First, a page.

With a perfect amalgamation of emotional drive and relentless action, Train to Busan, alongside 28 Days Later and Rec, is arguably one of the best zombie movies of the 21st century. Does the sequel, Peninsula, match or transcend its predecessor? Predictably, no, but director Sang-ho Yeon still provides the pales of gore and absurdity that make this genre so perpetually fascinating.

Set four years after Train to Busan, the epidemic that erupted in Seoul has consumed all of South Korea. Disturbed and displaced by the initial outbreak, Jung-Seok and Chul-min return to the quarantined peninsula with a task force of mercenaries to locate and extract millions of dollars in deserted cash. When they’re invariably besieged by droves of famished undead and a barbaric militia, their mission soon summersaults into a dog fight for survival.

Peninsula hurls its audience into a post-apocalyptic fever dream reminiscent of John Carpenter’s Escape from New York, but this darkly captivating world, despite its bigger and bolder set pieces, somehow lacks the pace and tension of the first film. Set almost entirely on the sonic-speed KTX, Train to Busan is claustrophobic, building its suspense with close-quarters combat and splendidly choreographed violence. While Peninsula’s zombie vs. human death rodeo and Mad Max: Fury Road style car chases are irrefutably entertaining, this unbridled carnage comes at the expense of the qualities that made Train to Busan truly exceptional.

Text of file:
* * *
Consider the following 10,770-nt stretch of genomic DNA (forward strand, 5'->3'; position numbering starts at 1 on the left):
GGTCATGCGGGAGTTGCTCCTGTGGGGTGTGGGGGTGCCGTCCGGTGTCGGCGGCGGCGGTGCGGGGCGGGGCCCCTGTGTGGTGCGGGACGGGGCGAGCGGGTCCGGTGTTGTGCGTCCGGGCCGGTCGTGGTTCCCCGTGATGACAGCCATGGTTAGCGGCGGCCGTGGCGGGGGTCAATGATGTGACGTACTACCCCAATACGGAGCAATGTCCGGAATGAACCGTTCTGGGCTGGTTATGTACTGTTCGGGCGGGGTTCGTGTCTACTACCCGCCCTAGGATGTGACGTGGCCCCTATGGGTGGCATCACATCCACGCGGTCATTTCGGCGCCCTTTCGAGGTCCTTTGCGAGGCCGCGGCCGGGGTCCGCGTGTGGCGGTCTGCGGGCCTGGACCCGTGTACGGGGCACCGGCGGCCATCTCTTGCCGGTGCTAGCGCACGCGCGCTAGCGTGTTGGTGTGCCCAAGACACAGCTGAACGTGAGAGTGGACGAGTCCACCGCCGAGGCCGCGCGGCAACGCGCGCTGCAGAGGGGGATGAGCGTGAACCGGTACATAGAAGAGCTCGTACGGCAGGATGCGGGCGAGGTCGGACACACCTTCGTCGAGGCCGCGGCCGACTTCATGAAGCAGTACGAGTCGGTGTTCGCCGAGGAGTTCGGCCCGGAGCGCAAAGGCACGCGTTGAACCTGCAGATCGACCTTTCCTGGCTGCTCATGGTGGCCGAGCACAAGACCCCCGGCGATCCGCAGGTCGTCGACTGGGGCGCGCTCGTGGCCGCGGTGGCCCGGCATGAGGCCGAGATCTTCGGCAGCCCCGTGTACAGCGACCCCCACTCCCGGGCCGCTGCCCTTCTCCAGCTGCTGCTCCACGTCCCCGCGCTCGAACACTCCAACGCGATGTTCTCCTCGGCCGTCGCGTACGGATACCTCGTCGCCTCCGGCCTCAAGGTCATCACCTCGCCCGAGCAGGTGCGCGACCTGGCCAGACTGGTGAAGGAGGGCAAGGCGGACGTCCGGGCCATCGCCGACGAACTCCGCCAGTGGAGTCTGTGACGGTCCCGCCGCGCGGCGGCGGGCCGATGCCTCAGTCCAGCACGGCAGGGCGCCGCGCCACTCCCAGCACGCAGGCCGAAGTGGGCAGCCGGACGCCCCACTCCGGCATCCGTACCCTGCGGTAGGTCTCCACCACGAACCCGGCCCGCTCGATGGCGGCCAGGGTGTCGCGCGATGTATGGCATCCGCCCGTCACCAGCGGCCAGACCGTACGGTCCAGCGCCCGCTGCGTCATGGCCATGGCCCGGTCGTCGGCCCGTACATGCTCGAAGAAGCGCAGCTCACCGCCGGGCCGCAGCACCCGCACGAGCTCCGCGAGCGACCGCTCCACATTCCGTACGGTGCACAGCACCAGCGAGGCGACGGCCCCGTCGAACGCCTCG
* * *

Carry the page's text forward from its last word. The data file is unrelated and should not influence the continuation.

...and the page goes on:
Although flawed, Peninsula still looms tall in a crowded genre. It benefits from strong performances by Lee Ye-won and Lee Re (the rest of the cast seems to get swallowed whole by the tempo of the plot line) and explores interesting themes around identity and displacement (analysed more thoroughly in Steven Amsterdam’s Things We Didn’t See Coming or John Lancaster’s one-dimensional Wall). It also packs enough swarms of sprinting zombies to ensure even the most hackneyed action scenes remain refreshing and sinister. In a Covid-19 reality, zombie and post-apocalyptic narratives have perhaps never been more poignant. It’s a shame that Peninsula merely scratches the surface of what the genre is truly capable of exposing and enunciating.

Dong-Won Gang
Do-Yoon Kim
Jung-hyun Lee

Sang-ho Yeon

Sang-ho Yeon
Ryu Yong-jae

23 Nov 2020

30 Nov 2020

Posted by Jim Reader

Jim is a London-based journalist who has worked for a number of titles, including Bizarre, Vogue, Boxing News and the Daily Sport. He graduated from the University of Nottingham in 2009 and became a Master of Research in American Literature in 2010.